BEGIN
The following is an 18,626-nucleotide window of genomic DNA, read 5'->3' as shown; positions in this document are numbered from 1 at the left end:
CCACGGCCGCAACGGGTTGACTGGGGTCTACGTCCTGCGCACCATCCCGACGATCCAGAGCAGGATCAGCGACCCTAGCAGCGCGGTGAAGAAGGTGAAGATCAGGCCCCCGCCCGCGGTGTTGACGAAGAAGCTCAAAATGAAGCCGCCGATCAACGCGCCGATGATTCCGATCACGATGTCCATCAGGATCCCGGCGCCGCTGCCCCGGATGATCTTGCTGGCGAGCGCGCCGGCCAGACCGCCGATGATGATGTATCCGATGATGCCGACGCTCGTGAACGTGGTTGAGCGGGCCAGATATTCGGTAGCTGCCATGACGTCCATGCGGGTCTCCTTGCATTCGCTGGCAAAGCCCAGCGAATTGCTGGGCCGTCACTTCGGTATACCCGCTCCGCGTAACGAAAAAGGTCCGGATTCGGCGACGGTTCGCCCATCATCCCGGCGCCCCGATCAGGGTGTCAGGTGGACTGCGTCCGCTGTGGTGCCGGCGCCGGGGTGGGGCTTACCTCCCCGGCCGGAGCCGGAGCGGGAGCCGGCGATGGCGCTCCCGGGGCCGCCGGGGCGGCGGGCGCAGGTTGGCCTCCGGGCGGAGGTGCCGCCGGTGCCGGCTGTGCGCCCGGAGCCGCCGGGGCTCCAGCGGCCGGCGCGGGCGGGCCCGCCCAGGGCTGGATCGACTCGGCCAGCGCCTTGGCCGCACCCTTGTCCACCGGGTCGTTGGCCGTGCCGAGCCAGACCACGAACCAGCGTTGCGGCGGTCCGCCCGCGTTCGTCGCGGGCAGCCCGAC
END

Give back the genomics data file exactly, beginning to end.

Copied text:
The following is an 18,626-nucleotide window of genomic DNA, read 5'->3' as shown; positions in this document are numbered from 1 at the left end:
CCACGGCCGCAACGGGTTGACTGGGGTCTACGTCCTGCGCACCATCCCGACGATCCAGAGCAGGATCAGCGACCCTAGCAGCGCGGTGAAGAAGGTGAAGATCAGGCCCCCGCCCGCGGTGTTGACGAAGAAGCTCAAAATGAAGCCGCCGATCAACGCGCCGATGATTCCGATCACGATGTCCATCAGGATCCCGGCGCCGCTGCCCCGGATGATCTTGCTGGCGAGCGCGCCGGCCAGACCGCCGATGATGATGTATCCGATGATGCCGACGCTCGTGAACGTGGTTGAGCGGGCCAGATATTCGGTAGCTGCCATGACGTCCATGCGGGTCTCCTTGCATTCGCTGGCAAAGCCCAGCGAATTGCTGGGCCGTCACTTCGGTATACCCGCTCCGCGTAACGAAAAAGGTCCGGATTCGGCGACGGTTCGCCCATCATCCCGGCGCCCCGATCAGGGTGTCAGGTGGACTGCGTCCGCTGTGGTGCCGGCGCCGGGGTGGGGCTTACCTCCCCGGCCGGAGCCGGAGCGGGAGCCGGCGATGGCGCTCCCGGGGCCGCCGGGGCGGCGGGCGCAGGTTGGCCTCCGGGCGGAGGTGCCGCCGGTGCCGGCTGTGCGCCCGGAGCCGCCGGGGCTCCAGCGGCCGGCGCGGGCGGGCCCGCCCAGGGCTGGATCGACTCGGCCAGCGCCTTGGCCGCACCCTTGTCCACCGGGTCGTTGGCCGTGCCGAGCCAGACCACGAACCAGCGTTGCGGCGGTCCGCCCGCGTTCGTCGCGGGCAGCCCGAC